With Aristide still exiled in South Africa after repeated requests to return to his country, the US has instead sent former presidents Bill Clinton and George Bush II to run the show. Both were responsible for forcing neoliberal policies that have devastated the economy and contributed to the widening gap between rich and poor; both backed repressive military coups that killed thousands of people.
To be fair, only one is currently the star of a YouTube video which depicts him shaking the hand of a Haitian, only to then wipe it on the other president's shirt.
Clinton has apologised publicly for disastrous "structural adjustments" which fundamentally destroyed the agricultural system of Haiti. This did not stop him, however, from announcing the continuation of precisely the same policies. Haitian economic priorities were, are, and always will be based on the Haitians' remarkable ability to be used as a cheap labour source for goods meant for the US market. Translation: cheap Disney t-shirts.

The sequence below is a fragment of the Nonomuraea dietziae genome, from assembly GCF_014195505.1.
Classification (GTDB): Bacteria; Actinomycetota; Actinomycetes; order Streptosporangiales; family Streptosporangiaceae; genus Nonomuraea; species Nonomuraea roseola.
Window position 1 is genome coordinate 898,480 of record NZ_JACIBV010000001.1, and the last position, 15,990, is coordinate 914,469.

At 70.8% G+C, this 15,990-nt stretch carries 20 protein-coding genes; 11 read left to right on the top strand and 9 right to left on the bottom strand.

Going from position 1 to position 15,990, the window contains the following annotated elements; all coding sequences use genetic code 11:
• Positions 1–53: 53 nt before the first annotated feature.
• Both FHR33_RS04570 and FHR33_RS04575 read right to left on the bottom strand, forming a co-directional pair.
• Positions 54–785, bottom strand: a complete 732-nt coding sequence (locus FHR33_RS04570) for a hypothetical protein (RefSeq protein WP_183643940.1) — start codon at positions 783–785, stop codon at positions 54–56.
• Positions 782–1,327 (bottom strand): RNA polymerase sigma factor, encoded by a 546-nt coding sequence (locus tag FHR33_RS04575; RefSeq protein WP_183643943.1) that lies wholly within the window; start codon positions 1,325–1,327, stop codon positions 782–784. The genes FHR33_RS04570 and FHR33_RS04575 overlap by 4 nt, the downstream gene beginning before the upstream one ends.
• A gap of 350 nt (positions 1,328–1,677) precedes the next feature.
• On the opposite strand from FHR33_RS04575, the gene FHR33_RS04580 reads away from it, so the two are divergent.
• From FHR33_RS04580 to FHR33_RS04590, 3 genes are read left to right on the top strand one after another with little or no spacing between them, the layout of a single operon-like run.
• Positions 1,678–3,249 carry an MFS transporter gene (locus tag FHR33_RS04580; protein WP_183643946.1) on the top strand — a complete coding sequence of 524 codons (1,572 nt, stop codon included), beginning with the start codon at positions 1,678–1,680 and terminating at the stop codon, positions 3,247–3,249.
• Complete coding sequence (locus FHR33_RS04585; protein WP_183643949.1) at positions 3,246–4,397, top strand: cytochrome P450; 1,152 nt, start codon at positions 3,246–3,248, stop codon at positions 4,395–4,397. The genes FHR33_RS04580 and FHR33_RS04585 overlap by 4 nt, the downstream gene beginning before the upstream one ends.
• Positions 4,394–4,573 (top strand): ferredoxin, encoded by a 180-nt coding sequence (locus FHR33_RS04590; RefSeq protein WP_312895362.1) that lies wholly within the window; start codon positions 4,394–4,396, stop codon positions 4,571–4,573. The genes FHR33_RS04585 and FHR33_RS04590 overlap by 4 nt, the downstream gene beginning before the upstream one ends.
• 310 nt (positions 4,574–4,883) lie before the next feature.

Forget the Situationists
Why does Socialist Review perpetuate the myth that Situationism "played a significant role in the great events of May 1968 in France" (Books, Socialist Review, March 2010)? The Situationists had a negligible influence among students and few, if any, of the 10 million workers who struck and occupied had ever heard of them.
In June 1968 de Gaulle's government banned a number of revolutionary groups. The Situationists were not included - doubtless nobody had noticed them. Nonetheless they immediately fled to Brussels, while the real left got on with the job of rebuilding their organisations. So much for "rage and desire".
The Situationists were cowards and charlatans. Forget them.
The West End is a dead end
Jack Farmer's round-up of 2009 theatre, in concentrating on plays in the West End, is only partial and lacks context (Culture, Socialist Review, January 2010). As Lucy Prebble says, the West End aims at a middle class audience - after all, look at the price of the tickets! To look for political theatre there is absurd.